In addition to home care, your vet may recommend professional dental cleanings every 6-12 months to fully remove tartar and examine for any issues. Be sure to monitor your cat’s teeth and gums for signs of problems. With proper preventative dental care, you can help your feline friend maintain healthy teeth and gums for years to come.

Retained Deciduous Teeth

Deciduous teeth, also known as baby teeth or milk teeth, are meant to eventually fall out and be replaced by permanent adult teeth. However, sometimes deciduous teeth are not shed properly and are retained beyond the normal time frame. This is known as retained deciduous teeth.

Retained deciduous teeth typically occur when the permanent tooth developing underneath pushes the roots of the baby tooth outwards instead of upwards. This causes the roots to hold onto the jawbone, preventing the deciduous tooth from becoming loose and falling out as it should. The permanent tooth is then blocked from erupting into place.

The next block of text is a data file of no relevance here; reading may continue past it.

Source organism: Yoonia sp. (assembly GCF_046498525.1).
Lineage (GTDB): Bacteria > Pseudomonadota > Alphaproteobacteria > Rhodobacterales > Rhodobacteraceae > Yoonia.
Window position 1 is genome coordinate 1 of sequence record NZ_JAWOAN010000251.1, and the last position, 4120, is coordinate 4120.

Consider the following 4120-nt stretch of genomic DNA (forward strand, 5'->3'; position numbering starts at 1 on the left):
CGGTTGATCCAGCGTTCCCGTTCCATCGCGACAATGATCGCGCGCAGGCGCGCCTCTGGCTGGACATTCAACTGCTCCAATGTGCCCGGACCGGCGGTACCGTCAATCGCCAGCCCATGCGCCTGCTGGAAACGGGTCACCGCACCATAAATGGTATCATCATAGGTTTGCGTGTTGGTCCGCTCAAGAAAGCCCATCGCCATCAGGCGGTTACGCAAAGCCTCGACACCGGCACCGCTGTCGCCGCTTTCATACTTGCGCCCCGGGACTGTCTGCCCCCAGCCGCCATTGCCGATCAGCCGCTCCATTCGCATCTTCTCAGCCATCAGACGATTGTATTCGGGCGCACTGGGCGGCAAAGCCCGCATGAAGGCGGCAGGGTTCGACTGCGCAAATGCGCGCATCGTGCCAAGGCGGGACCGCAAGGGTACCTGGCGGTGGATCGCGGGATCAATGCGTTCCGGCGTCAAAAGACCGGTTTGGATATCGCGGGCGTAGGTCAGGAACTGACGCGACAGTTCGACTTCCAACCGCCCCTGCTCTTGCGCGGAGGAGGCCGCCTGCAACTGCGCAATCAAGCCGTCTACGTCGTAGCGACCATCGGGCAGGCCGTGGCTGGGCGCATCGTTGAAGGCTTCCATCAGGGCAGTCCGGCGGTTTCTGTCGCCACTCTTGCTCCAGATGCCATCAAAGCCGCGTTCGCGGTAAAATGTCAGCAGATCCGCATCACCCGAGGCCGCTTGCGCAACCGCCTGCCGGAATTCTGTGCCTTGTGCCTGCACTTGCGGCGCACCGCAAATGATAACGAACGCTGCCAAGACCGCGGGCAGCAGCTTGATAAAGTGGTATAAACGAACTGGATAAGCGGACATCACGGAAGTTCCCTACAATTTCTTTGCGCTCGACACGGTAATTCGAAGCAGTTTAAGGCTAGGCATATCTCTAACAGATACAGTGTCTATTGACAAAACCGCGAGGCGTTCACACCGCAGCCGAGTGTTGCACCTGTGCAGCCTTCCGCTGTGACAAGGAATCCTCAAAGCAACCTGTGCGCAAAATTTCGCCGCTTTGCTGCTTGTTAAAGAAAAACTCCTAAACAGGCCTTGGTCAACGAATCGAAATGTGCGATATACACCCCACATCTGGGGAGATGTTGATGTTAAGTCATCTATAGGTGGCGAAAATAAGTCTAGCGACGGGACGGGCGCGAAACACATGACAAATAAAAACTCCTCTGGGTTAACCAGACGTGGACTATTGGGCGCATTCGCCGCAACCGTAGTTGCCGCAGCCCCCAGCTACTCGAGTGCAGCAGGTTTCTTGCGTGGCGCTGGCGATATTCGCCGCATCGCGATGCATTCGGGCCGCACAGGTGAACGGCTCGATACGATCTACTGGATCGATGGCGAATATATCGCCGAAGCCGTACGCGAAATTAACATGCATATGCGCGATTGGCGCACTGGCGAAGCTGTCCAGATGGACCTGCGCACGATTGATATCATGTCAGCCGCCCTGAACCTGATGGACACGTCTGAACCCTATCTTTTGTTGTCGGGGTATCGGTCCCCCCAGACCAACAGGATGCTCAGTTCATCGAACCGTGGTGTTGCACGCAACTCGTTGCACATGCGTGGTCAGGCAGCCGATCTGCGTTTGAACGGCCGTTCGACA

Retained deciduous teeth can lead to several issues, including alignment problems, overcrowding, formation of cysts, and permanent tooth impaction or eruption into an abnormal position. It also increases the risk of periodontal disease and dental caries in the retained tooth. In some cases, retained deciduous teeth may need to be surgically extracted to allow the permanent teeth to erupt properly.

Treatment depends on the severity of the situation but may involve monitoring, applying orthodontic pressure to the retained tooth, surgical extraction, or extraction of the unerupted permanent tooth in more complex cases. Early consultation with a veterinarian is recommended to determine the best course of action.